State Formation After Civil War : Local Government in National Peace Transitions book cover
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State Formation After Civil War
Local Government in National Peace Transitions





ISBN 9781472462183
Published August 29, 2016 by Routledge
268 Pages

 
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Book Description

State formation after civil war offers a new model for studying the formation of the state in a national peace transition as an integrated national phenomenon. Current models of peacebuilding and state building limit that possibility, reproducing a fragmented, selective view of this complex reality. Placing too much emphasis on state building as design they place too little on understanding state formation as unplanned historical process. The dominant focus on national institutions also ignores the role that cities and civic polities have played in constituting the modern state. Mining ideas from many disciplines and evidence from 19 peace processes, including South Africa, the book argues that the starting point for building a systematic theory is to explain a distinct pattern to state formation that can be observed in practice: Despite their conflicts people in fragile societies bargain terms for peaceful coexistence, they make attempts to constitute the right to rule as valid state authority, in circumstances prone to conflict, over which they have imperfect influence, not control. Though the kind of institutions created will differ with context, how rules for state authority are institutionalized follows a consistent basic pattern. That pattern defines state formation in peace transitions as both a unified, if contingent, field of normative practice and an object of comparative study.



Where the national-centric models see local government as a matter belonging to policy on decentralization for later in the reconstruction phase, the book uncovers a distinct "local government dimension" to peace transitions: A civic dimension to national conflicts that must be explained; incipient or proto-local authorities that emerge even during civil war, in peace making, after state collapse; the fact that it is common for peace agreements and constitutions to include rules for local authority, for local elections to be held as part of broader democratization, and for laws to be enacted to establish local government as part of peace compacts. The book develops the concept of local peace transition to explain the distinctive constitutive role of this local dimension in peace-making and state formation.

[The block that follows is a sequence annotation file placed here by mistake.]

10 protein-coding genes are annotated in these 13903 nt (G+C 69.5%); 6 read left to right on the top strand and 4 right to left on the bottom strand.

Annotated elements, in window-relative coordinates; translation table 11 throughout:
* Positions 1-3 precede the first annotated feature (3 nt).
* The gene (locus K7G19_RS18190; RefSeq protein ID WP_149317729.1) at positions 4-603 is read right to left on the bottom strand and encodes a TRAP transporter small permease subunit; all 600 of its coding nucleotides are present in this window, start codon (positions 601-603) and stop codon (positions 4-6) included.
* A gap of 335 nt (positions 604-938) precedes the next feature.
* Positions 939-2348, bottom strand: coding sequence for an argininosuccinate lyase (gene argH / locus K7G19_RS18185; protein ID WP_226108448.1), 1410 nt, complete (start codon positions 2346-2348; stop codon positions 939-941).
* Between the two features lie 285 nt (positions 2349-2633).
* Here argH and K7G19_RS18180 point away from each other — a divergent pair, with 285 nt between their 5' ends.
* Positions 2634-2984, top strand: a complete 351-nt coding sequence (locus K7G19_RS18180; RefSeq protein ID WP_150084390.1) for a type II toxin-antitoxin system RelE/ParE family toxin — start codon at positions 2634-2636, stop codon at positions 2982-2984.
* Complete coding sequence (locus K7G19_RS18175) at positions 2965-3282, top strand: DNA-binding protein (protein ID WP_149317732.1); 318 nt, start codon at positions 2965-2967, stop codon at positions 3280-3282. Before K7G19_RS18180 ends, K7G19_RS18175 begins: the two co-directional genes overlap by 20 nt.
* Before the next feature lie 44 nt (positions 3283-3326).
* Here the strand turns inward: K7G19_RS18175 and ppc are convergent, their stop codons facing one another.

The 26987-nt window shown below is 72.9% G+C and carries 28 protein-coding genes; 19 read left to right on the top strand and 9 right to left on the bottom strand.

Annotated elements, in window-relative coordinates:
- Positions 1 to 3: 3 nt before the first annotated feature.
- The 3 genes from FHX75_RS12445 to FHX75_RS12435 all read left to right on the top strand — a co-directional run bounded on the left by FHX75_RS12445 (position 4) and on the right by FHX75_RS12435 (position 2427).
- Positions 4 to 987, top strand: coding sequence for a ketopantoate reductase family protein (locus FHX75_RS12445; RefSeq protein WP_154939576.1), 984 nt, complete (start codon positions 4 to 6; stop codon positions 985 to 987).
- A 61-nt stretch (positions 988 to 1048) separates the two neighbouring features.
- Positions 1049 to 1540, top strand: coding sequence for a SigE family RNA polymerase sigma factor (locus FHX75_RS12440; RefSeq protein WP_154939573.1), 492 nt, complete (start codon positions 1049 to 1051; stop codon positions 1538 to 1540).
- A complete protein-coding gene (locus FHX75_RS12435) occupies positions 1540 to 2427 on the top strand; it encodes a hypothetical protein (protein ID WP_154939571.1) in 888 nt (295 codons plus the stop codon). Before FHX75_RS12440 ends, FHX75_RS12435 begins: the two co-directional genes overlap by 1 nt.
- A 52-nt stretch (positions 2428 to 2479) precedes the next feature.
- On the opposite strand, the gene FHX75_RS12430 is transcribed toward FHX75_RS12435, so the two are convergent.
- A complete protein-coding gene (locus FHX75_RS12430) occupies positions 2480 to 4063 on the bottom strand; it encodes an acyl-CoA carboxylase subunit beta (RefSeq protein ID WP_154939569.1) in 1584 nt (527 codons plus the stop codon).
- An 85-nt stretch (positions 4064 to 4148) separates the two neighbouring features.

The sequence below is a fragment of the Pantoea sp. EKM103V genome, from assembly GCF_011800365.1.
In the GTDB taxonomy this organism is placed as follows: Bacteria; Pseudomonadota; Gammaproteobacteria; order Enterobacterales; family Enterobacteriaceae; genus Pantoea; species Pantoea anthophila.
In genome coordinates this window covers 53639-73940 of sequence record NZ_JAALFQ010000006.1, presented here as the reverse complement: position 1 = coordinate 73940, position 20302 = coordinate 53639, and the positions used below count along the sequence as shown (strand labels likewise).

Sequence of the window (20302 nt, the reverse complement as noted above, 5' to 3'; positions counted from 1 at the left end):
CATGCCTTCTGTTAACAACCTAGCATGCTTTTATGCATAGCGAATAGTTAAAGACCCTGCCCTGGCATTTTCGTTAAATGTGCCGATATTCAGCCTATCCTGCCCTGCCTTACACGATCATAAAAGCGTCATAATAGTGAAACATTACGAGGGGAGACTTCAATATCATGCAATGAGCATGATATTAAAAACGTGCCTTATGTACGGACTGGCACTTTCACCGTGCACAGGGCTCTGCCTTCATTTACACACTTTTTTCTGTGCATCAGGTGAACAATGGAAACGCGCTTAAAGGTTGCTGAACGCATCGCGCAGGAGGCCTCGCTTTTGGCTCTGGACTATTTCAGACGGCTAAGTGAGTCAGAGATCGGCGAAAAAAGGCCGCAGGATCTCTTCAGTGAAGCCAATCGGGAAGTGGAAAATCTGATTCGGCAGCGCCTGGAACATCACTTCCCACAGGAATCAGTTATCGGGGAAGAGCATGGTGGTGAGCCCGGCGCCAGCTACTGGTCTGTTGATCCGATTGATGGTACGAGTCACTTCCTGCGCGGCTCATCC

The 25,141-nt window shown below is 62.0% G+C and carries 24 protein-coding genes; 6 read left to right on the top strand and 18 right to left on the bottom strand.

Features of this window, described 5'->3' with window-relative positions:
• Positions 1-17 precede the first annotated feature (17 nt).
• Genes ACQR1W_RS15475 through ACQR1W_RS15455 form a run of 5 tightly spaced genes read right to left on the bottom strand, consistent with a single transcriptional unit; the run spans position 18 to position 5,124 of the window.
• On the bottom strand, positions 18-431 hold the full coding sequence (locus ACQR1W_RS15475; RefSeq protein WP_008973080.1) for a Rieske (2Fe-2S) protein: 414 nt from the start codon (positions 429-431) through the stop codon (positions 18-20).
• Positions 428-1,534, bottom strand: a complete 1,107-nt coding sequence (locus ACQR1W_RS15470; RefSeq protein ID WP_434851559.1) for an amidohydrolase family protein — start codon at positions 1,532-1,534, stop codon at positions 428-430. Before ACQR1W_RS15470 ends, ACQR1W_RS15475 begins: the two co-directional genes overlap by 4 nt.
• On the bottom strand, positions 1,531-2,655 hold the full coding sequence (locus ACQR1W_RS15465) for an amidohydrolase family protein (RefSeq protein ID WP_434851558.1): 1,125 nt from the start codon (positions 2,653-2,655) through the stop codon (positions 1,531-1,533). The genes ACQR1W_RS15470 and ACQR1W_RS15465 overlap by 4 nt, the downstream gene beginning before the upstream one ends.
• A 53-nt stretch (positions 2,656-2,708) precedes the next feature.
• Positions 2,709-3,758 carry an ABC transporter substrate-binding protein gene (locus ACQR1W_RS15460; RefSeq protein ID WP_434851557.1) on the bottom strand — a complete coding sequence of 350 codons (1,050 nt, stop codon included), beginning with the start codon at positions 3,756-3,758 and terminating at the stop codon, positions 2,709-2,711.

This path-breaking book will be of compelling interest to practitioners, scholars and students of comparative constitutional studies, international law, peace building and state building.

Table of Contents

Chapter 1 Introduction



Chapter 2 Peacebuilding



The Rise of the Post-Cold War Peace and Security Architecture



Integrated Transition



The ‘Peace Map’ of a Typical UN Peace Building Operation



Fragmentation Not Integration



Chapter 3 State Building



The Evolution of Post-Conflict State Building



Building Denmark



Building Leviathan



The Core State Functions Model



The Grand Bargain model



State Building Limits Our View of State Formation



Chapter 4 State Formation in National Peace Transitions



State Formation as Historical Process Imperfectly Shaped by Human Design



The State as an Incipient System of Rules for State Authority



National Peace Transition as a Normative Field of State Formation



Chapter 5 Cities and State Formation



Federalism and Local Government



Decentralization and Local Government



The Constitutive Role of Local Government in State Formation



Incipient Local Authority



The Formation of Rules for Local Authority in National Peace Transitions



Local Peace Transition



Chapter 6 The South African Peace Transition



State Racism and the Long Arc of Conflict in South Africa (1910-1993)



The Fragile Apartheid State



The Peace Transition: Political Negotiations and Constitution-Making (1990-1996)



Chapter 7 Civic Conflict



Local Government and the Enforcement of Apartheid



Civic Struggle as People’s War



The Civic Dimension of the Conflict



Civic Conflict Defined the Pathways for the Local Peace Transition



Chapter 8 The Local Peace Transition in South Africa



Local Peace Agreements



The ‘Local Government’ Constitution



Elected Transitional Local Council



Local Peace Transition



Chapter 9 Cities and State Formation in National Peace Transitions



Bibliography



Index

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Author(s)

Biography

Derek Powell is an Associate Professor in Law and Head of the Multi-Level Government Initiative in the Dullah Omar Institute of Constitutional Law, Governance and Human Rights at the University of the Western Cape. He served as a deputy director-general, senior civil servant and policy advisor in the South African government under the Mandela and Mbeki administrations (1996-2009), where he worked on key policy processes to establish and reform the systems of democratic local government and intergovernmental relations. He was head of the research department at the Constitutional Assembly during the process to draft a democratic constitution for South Africa (1994-96). His research interests focus on comparative constitutional studies, international peace and security law and politics, local government, intergovernmental relations, public finance management, and more recently on using large datasets in researching complex problems of governance that cut across the law, state, economy, and society. He is co-editor of Jaap de Visser, Nico Steytler, Derek Powell, Ebenezer Durojaye eds., Constitution Building in Africa (Nomos, 2015).